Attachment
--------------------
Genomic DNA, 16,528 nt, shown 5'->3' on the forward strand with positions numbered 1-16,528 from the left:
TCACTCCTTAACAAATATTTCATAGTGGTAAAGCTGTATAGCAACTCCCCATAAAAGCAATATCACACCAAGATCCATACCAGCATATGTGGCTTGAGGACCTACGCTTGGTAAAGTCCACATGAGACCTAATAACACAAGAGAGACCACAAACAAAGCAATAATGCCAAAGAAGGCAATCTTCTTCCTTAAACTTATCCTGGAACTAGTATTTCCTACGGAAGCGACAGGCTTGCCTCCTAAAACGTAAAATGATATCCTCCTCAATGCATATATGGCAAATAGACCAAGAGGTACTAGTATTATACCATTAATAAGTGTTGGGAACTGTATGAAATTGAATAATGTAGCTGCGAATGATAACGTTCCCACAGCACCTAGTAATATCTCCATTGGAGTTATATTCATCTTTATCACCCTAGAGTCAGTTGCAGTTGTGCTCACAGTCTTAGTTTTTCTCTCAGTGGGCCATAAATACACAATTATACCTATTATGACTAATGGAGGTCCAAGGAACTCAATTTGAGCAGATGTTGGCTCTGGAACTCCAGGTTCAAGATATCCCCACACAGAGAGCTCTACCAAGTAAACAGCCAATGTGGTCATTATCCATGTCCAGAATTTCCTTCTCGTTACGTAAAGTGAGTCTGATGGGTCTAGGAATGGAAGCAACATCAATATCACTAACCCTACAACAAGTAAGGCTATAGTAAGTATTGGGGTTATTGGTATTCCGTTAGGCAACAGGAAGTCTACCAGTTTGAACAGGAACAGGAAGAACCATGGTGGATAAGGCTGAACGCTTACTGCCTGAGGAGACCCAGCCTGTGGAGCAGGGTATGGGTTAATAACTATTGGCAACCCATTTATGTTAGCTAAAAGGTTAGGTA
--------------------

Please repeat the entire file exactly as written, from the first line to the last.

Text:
Genomic DNA, 16,528 nt, shown 5'->3' on the forward strand with positions numbered 1-16,528 from the left:
TCACTCCTTAACAAATATTTCATAGTGGTAAAGCTGTATAGCAACTCCCCATAAAAGCAATATCACACCAAGATCCATACCAGCATATGTGGCTTGAGGACCTACGCTTGGTAAAGTCCACATGAGACCTAATAACACAAGAGAGACCACAAACAAAGCAATAATGCCAAAGAAGGCAATCTTCTTCCTTAAACTTATCCTGGAACTAGTATTTCCTACGGAAGCGACAGGCTTGCCTCCTAAAACGTAAAATGATATCCTCCTCAATGCATATATGGCAAATAGACCAAGAGGTACTAGTATTATACCATTAATAAGTGTTGGGAACTGTATGAAATTGAATAATGTAGCTGCGAATGATAACGTTCCCACAGCACCTAGTAATATCTCCATTGGAGTTATATTCATCTTTATCACCCTAGAGTCAGTTGCAGTTGTGCTCACAGTCTTAGTTTTTCTCTCAGTGGGCCATAAATACACAATTATACCTATTATGACTAATGGAGGTCCAAGGAACTCAATTTGAGCAGATGTTGGCTCTGGAACTCCAGGTTCAAGATATCCCCACACAGAGAGCTCTACCAAGTAAACAGCCAATGTGGTCATTATCCATGTCCAGAATTTCCTTCTCGTTACGTAAAGTGAGTCTGATGGGTCTAGGAATGGAAGCAACATCAATATCACTAACCCTACAACAAGTAAGGCTATAGTAAGTATTGGGGTTATTGGTATTCCGTTAGGCAACAGGAAGTCTACCAGTTTGAACAGGAACAGGAAGAACCATGGTGGATAAGGCTGAACGCTTACTGCCTGAGGAGACCCAGCCTGTGGAGCAGGGTATGGGTTAATAACTATTGGCAACCCATTTATGTTAGCTAAAAGGTTAGGTA